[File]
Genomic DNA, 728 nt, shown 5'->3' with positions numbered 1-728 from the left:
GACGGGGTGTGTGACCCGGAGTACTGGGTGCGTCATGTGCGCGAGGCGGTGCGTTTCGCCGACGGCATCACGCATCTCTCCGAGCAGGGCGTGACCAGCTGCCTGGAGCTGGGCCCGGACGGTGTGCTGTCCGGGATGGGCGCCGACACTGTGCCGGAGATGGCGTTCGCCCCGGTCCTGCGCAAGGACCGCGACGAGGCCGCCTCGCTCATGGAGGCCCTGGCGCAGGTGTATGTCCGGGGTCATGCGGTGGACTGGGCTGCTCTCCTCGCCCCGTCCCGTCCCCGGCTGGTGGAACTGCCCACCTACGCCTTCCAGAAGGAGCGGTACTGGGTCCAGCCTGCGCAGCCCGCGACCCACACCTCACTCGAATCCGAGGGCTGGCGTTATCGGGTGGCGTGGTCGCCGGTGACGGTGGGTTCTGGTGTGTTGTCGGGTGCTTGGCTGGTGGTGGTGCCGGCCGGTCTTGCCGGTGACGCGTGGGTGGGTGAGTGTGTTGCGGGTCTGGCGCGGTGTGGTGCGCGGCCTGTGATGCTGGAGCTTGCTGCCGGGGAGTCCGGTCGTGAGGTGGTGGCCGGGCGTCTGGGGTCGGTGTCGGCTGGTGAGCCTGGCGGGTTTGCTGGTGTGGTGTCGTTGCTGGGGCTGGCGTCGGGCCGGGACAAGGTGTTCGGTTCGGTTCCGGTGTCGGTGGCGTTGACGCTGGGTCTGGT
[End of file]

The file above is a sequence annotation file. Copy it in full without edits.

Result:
Genomic DNA, 728 nt, shown 5'->3' with positions numbered 1-728 from the left:
GACGGGGTGTGTGACCCGGAGTACTGGGTGCGTCATGTGCGCGAGGCGGTGCGTTTCGCCGACGGCATCACGCATCTCTCCGAGCAGGGCGTGACCAGCTGCCTGGAGCTGGGCCCGGACGGTGTGCTGTCCGGGATGGGCGCCGACACTGTGCCGGAGATGGCGTTCGCCCCGGTCCTGCGCAAGGACCGCGACGAGGCCGCCTCGCTCATGGAGGCCCTGGCGCAGGTGTATGTCCGGGGTCATGCGGTGGACTGGGCTGCTCTCCTCGCCCCGTCCCGTCCCCGGCTGGTGGAACTGCCCACCTACGCCTTCCAGAAGGAGCGGTACTGGGTCCAGCCTGCGCAGCCCGCGACCCACACCTCACTCGAATCCGAGGGCTGGCGTTATCGGGTGGCGTGGTCGCCGGTGACGGTGGGTTCTGGTGTGTTGTCGGGTGCTTGGCTGGTGGTGGTGCCGGCCGGTCTTGCCGGTGACGCGTGGGTGGGTGAGTGTGTTGCGGGTCTGGCGCGGTGTGGTGCGCGGCCTGTGATGCTGGAGCTTGCTGCCGGGGAGTCCGGTCGTGAGGTGGTGGCCGGGCGTCTGGGGTCGGTGTCGGCTGGTGAGCCTGGCGGGTTTGCTGGTGTGGTGTCGTTGCTGGGGCTGGCGTCGGGCCGGGACAAGGTGTTCGGTTCGGTTCCGGTGTCGGTGGCGTTGACGCTGGGTCTGGT